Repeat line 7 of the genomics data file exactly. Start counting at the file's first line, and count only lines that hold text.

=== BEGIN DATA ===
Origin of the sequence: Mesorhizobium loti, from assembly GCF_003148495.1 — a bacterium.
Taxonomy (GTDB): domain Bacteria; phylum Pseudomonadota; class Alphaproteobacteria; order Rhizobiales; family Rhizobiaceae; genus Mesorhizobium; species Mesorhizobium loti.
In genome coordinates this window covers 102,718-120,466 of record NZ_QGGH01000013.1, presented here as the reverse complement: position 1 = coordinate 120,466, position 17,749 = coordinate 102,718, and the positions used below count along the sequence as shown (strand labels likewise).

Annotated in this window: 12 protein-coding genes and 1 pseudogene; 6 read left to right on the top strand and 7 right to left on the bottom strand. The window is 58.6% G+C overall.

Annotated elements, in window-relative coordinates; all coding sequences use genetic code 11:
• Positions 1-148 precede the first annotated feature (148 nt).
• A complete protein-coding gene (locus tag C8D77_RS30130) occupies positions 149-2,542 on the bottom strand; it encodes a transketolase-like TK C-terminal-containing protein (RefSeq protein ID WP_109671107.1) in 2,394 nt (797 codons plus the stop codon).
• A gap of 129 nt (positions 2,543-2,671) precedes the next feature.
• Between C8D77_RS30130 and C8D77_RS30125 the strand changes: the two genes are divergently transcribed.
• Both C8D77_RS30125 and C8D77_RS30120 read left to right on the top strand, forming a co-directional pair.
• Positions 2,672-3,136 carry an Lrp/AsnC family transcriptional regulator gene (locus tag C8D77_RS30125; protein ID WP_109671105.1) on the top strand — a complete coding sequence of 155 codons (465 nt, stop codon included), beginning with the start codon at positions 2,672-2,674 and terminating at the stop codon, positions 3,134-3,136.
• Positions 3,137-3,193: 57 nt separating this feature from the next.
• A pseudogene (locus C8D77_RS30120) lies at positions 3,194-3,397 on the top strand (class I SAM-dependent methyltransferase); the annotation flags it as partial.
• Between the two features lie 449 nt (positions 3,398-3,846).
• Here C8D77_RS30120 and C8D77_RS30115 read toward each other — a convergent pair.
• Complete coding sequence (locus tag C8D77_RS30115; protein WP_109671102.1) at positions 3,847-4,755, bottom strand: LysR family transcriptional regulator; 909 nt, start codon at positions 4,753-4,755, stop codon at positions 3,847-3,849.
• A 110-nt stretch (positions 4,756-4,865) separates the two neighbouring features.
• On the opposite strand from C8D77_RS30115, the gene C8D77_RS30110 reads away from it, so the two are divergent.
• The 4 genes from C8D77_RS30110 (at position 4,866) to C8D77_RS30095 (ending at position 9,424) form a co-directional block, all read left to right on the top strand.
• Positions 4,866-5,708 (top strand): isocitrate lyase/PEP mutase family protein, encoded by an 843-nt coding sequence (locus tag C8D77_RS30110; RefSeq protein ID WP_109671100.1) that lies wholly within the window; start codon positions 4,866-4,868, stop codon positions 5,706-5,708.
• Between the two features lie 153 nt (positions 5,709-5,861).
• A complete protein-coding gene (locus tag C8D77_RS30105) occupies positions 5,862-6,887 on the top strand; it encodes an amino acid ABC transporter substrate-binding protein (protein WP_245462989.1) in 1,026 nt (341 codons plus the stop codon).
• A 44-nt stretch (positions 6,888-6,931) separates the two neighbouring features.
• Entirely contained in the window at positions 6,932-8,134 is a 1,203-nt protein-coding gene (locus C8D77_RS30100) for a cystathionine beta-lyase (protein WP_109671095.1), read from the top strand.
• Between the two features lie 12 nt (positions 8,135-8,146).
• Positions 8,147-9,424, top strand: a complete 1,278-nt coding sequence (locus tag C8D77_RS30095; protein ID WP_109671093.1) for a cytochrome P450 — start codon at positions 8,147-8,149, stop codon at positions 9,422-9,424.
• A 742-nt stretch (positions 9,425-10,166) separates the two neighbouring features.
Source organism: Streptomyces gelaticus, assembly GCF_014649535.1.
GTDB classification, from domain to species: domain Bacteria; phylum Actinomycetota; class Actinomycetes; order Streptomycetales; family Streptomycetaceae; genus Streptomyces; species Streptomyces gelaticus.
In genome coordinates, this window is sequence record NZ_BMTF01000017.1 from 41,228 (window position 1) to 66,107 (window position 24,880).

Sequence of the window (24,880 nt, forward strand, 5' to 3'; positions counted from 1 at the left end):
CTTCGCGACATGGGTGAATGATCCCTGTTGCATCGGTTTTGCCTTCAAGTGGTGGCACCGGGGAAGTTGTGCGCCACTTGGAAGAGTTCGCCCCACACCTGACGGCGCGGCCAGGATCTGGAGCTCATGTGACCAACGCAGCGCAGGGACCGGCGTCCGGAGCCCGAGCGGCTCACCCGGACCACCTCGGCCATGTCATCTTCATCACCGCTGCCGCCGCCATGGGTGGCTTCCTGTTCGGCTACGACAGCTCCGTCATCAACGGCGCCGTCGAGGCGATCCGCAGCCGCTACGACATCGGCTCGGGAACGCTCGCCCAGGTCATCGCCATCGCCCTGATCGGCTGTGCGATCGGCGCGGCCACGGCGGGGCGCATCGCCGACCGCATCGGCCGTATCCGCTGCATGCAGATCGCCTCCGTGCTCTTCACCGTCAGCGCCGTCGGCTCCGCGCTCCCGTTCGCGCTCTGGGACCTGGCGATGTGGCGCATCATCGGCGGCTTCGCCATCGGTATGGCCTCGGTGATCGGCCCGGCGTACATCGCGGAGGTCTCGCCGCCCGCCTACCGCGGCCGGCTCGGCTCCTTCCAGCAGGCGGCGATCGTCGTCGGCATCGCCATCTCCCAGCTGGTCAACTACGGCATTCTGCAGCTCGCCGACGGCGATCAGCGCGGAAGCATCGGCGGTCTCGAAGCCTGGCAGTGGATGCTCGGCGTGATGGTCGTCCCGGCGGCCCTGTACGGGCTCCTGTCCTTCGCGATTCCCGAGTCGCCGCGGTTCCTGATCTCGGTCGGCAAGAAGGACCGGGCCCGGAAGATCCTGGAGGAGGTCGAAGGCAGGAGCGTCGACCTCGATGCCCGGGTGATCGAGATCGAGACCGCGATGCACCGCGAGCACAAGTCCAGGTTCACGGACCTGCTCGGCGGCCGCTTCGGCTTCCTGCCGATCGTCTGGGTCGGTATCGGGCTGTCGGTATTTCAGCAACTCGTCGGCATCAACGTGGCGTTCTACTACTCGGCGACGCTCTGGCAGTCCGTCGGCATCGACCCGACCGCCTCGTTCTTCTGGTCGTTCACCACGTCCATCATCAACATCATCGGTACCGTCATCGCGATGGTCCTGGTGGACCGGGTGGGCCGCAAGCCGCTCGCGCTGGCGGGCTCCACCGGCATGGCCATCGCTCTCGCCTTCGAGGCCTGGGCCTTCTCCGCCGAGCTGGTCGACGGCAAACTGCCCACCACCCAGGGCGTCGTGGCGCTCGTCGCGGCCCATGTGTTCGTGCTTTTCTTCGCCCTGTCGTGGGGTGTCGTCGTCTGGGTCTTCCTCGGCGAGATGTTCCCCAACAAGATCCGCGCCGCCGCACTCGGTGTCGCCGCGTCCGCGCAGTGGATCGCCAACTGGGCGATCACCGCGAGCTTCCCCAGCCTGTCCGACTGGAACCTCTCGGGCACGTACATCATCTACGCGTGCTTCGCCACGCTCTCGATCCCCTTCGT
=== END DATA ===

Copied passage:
• A complete protein-coding gene (locus tag C8D77_RS30130) occupies positions 149-2,542 on the bottom strand; it encodes a transketolase-like TK C-terminal-containing protein (RefSeq protein ID WP_109671107.1) in 2,394 nt (797 codons plus the stop codon).